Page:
On August 18, 1971, First Lady Pat Nixon declared a stretch of land along the US-Mexico border a “Friendship Park,” willing two countries toward a common future. Decades later, this spirited inauguration hangs above the meeting place like a specter, charged by the border’s harsh realities. Vibrant digitized color film from the Richard Nixon Presidential Library along with stirring musical and oral performances from the inaugural event clash against the present, as TOO LONG HERE ponders the implications of an empty promise.

  • Emily Packer
    La Frontierra Chingada, Nationless, As Sweet
  • John Fanestil
  • Pat Nixon
    Key Cast
  • Project Title (Original Language):
  • Project Type:
  • Runtime:
    6 minutes 39 seconds
  • Completion Date:
    September 7, 2019
  • Production Budget:
    300 USD
  • Country of Origin:
    United States
  • Country of Filming:
    Mexico, United States
  • Language:
    English, Spanish
  • Shooting Format:
    analog and digital
  • Aspect Ratio:
  • Film Color:
  • First-time Filmmaker:
  • Student Project:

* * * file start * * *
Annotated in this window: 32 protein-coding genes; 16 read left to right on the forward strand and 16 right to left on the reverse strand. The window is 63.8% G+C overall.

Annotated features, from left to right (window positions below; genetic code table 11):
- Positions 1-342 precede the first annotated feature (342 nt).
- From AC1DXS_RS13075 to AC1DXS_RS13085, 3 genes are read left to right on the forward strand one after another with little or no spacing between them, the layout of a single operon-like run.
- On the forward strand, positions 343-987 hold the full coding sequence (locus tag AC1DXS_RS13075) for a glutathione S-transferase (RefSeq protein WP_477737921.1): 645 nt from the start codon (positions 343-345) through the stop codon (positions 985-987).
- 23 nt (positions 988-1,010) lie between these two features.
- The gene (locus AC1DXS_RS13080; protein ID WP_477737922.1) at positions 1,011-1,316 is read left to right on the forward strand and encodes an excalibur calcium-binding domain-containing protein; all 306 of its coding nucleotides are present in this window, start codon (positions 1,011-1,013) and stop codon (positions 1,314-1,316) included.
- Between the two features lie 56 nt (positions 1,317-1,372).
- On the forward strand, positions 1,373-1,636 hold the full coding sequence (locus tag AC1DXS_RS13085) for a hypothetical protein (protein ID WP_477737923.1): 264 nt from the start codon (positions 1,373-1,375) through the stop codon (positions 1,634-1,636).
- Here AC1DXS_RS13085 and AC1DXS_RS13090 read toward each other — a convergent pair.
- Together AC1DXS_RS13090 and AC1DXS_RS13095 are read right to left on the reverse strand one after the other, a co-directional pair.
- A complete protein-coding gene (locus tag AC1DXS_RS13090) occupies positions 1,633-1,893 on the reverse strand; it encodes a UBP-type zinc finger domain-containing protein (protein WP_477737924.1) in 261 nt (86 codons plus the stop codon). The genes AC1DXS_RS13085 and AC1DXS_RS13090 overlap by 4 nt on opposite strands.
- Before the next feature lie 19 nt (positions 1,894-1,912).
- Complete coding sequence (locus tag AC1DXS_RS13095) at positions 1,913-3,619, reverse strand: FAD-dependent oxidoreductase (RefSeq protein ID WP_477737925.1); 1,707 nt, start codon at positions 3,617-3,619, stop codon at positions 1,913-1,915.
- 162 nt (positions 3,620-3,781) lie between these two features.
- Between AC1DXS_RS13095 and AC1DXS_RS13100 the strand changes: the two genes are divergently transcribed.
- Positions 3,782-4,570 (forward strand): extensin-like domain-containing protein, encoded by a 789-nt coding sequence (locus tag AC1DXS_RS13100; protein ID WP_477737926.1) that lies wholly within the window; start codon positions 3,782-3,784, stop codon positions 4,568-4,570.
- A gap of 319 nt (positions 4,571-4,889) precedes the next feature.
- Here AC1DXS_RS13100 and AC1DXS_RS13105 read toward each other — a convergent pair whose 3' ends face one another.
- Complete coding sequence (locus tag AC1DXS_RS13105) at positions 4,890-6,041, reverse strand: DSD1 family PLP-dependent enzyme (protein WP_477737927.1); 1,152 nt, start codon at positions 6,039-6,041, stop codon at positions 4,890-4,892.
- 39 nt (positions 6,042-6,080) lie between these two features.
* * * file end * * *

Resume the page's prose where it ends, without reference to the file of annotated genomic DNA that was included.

• Houston Cinema Arts Festival
    United States
    World Premiere
Director Biography - Emily Packer

Emily Packer is an experimental non-fiction filmmaker with an interest in border culture and border theory. She was a fellow in the 2018-2019 Collaborative Studio at Union Docs in Brooklyn. Emily graduated from Hampshire College in December of 2015. The following year, she organized a three-day art event in San Diego and Tijuana, where she screened her second feature film, La Frontierra Chingada. In addition to her independent work, Emily is a freelance editor, producer, and a pre-screener for film festivals in New York City. Emily collects voicemails for future use; consider yourself notified.

Add Director Biography
Director Statement

Friendship Park's 50th anniversary is right around the corner, meanwhile Trump's 30 foot wall is making its way to change the landscape dramatically. Looking back on the national intention for this beautiful place in juxtaposition with the petty politics and carceral state of the park today, it is difficult to imagine *increased* security here. The park is now mainly used for family reunification across the border, as it is the only sanctioned place that mixed-status families can gather without crossing national lines. It is imperative that we investigate the park's place in our international relations and statutory imagination.